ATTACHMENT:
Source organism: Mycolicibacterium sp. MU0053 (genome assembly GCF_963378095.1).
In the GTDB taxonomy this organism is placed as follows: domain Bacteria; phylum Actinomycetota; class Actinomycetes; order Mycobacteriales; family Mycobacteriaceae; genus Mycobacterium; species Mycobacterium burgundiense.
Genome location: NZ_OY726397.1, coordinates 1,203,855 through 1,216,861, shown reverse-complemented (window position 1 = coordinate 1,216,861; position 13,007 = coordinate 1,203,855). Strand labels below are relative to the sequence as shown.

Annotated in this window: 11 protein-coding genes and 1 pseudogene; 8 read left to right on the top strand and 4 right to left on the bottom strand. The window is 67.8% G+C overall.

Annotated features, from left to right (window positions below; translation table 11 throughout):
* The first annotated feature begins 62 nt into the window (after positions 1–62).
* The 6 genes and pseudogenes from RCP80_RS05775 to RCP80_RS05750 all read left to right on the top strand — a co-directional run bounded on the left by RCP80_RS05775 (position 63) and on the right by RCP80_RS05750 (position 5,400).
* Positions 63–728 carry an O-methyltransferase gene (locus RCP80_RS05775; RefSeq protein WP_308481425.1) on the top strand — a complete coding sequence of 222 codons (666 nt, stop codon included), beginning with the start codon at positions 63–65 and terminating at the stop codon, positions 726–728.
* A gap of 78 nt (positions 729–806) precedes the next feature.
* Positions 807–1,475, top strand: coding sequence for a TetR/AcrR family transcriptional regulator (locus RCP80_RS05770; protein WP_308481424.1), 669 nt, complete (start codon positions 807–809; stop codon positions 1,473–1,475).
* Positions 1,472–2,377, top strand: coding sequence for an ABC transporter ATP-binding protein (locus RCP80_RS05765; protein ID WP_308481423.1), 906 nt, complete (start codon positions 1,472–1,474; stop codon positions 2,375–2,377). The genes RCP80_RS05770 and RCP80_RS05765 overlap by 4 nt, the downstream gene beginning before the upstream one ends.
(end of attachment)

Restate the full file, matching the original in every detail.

Source organism: Mycolicibacterium sp. MU0053 (genome assembly GCF_963378095.1).
In the GTDB taxonomy this organism is placed as follows: domain Bacteria; phylum Actinomycetota; class Actinomycetes; order Mycobacteriales; family Mycobacteriaceae; genus Mycobacterium; species Mycobacterium burgundiense.
Genome location: NZ_OY726397.1, coordinates 1,203,855 through 1,216,861, shown reverse-complemented (window position 1 = coordinate 1,216,861; position 13,007 = coordinate 1,203,855). Strand labels below are relative to the sequence as shown.

Annotated in this window: 11 protein-coding genes and 1 pseudogene; 8 read left to right on the top strand and 4 right to left on the bottom strand. The window is 67.8% G+C overall.

Annotated features, from left to right (window positions below; translation table 11 throughout):
* The first annotated feature begins 62 nt into the window (after positions 1–62).
* The 6 genes and pseudogenes from RCP80_RS05775 to RCP80_RS05750 all read left to right on the top strand — a co-directional run bounded on the left by RCP80_RS05775 (position 63) and on the right by RCP80_RS05750 (position 5,400).
* Positions 63–728 carry an O-methyltransferase gene (locus RCP80_RS05775; RefSeq protein WP_308481425.1) on the top strand — a complete coding sequence of 222 codons (666 nt, stop codon included), beginning with the start codon at positions 63–65 and terminating at the stop codon, positions 726–728.
* A gap of 78 nt (positions 729–806) precedes the next feature.
* Positions 807–1,475, top strand: coding sequence for a TetR/AcrR family transcriptional regulator (locus RCP80_RS05770; protein WP_308481424.1), 669 nt, complete (start codon positions 807–809; stop codon positions 1,473–1,475).
* Positions 1,472–2,377, top strand: coding sequence for an ABC transporter ATP-binding protein (locus RCP80_RS05765; protein ID WP_308481423.1), 906 nt, complete (start codon positions 1,472–1,474; stop codon positions 2,375–2,377). The genes RCP80_RS05770 and RCP80_RS05765 overlap by 4 nt, the downstream gene beginning before the upstream one ends.